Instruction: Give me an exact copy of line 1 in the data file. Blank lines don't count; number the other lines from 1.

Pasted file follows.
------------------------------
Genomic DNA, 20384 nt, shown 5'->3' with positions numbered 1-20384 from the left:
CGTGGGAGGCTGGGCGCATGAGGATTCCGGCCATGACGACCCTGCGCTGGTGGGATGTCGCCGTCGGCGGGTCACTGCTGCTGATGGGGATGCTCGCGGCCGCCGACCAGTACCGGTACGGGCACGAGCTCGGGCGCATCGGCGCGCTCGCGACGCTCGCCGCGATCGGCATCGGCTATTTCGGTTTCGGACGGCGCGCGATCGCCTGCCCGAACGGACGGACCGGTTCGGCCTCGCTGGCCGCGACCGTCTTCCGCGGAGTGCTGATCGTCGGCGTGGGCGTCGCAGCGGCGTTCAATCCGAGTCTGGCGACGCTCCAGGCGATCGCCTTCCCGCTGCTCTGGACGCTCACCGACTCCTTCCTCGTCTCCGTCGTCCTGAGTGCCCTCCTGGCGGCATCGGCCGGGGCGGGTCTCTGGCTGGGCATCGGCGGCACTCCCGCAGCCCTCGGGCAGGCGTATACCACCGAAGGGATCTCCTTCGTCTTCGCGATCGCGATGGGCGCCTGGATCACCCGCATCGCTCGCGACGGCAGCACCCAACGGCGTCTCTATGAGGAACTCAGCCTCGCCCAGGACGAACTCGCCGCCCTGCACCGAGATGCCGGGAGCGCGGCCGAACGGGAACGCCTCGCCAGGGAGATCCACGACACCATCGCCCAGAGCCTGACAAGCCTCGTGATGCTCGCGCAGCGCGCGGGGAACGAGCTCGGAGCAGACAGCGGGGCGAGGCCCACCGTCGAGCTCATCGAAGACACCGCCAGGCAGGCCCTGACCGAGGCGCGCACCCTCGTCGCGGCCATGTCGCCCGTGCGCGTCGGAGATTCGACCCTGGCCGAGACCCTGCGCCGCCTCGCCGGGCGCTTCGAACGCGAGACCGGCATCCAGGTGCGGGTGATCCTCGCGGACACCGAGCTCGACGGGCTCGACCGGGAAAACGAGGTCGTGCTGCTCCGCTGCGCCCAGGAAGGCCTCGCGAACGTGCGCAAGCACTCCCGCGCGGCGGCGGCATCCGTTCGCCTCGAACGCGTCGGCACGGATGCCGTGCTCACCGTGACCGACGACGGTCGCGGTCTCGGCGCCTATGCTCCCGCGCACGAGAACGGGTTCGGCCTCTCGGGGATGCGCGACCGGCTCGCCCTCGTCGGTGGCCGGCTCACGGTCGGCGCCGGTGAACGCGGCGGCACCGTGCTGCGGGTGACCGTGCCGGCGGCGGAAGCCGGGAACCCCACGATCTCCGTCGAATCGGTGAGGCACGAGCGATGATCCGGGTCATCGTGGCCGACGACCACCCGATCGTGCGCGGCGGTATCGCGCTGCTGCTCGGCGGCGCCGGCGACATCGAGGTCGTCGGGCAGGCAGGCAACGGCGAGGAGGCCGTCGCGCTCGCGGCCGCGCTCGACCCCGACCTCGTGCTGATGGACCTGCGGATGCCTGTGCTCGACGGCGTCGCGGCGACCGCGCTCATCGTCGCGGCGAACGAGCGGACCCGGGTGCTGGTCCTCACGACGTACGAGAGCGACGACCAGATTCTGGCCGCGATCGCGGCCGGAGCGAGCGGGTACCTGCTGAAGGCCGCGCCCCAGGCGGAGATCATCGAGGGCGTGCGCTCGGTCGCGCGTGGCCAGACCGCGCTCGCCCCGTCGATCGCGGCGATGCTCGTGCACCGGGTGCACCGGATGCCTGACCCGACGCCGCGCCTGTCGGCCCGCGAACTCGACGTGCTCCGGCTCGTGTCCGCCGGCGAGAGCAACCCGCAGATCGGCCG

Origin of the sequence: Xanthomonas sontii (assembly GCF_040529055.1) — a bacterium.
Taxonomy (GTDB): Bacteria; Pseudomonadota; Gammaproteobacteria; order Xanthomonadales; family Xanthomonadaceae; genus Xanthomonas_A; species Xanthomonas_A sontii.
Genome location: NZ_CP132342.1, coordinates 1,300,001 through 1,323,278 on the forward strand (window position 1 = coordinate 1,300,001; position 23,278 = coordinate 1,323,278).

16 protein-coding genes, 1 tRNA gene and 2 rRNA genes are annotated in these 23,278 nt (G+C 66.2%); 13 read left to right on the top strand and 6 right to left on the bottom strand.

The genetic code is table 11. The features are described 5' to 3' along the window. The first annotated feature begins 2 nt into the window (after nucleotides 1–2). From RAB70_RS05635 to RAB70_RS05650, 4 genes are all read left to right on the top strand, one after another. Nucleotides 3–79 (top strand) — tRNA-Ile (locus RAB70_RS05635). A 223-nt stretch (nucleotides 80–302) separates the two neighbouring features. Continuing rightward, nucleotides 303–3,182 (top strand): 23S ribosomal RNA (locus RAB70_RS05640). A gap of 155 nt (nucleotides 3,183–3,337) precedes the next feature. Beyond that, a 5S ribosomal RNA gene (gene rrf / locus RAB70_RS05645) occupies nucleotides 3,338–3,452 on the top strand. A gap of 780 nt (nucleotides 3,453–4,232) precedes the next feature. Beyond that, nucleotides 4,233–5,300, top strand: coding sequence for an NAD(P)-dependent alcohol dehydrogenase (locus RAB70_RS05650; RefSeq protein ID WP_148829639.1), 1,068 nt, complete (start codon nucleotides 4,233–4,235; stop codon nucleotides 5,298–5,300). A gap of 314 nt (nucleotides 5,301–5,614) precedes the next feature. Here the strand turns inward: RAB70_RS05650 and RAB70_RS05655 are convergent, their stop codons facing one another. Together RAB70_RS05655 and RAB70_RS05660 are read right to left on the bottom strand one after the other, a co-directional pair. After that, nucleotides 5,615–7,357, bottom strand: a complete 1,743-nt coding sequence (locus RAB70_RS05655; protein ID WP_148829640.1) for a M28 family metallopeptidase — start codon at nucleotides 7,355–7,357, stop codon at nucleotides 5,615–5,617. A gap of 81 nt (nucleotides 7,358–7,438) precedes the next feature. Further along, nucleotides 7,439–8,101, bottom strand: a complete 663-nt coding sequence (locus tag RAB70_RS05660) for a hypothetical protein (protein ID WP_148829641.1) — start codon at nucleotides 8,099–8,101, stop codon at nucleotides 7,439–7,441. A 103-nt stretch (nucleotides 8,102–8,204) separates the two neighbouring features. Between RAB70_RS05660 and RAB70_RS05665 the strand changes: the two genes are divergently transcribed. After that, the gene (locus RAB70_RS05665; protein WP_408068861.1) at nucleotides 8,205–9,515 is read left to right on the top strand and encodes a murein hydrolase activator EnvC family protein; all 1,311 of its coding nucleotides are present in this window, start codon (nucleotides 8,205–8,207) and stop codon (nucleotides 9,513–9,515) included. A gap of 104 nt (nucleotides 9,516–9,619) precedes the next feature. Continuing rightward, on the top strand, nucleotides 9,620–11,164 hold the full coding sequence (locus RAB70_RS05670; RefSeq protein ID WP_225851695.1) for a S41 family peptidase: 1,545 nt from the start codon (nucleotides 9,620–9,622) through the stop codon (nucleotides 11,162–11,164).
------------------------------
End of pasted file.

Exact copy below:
Genomic DNA, 20384 nt, shown 5'->3' with positions numbered 1-20384 from the left: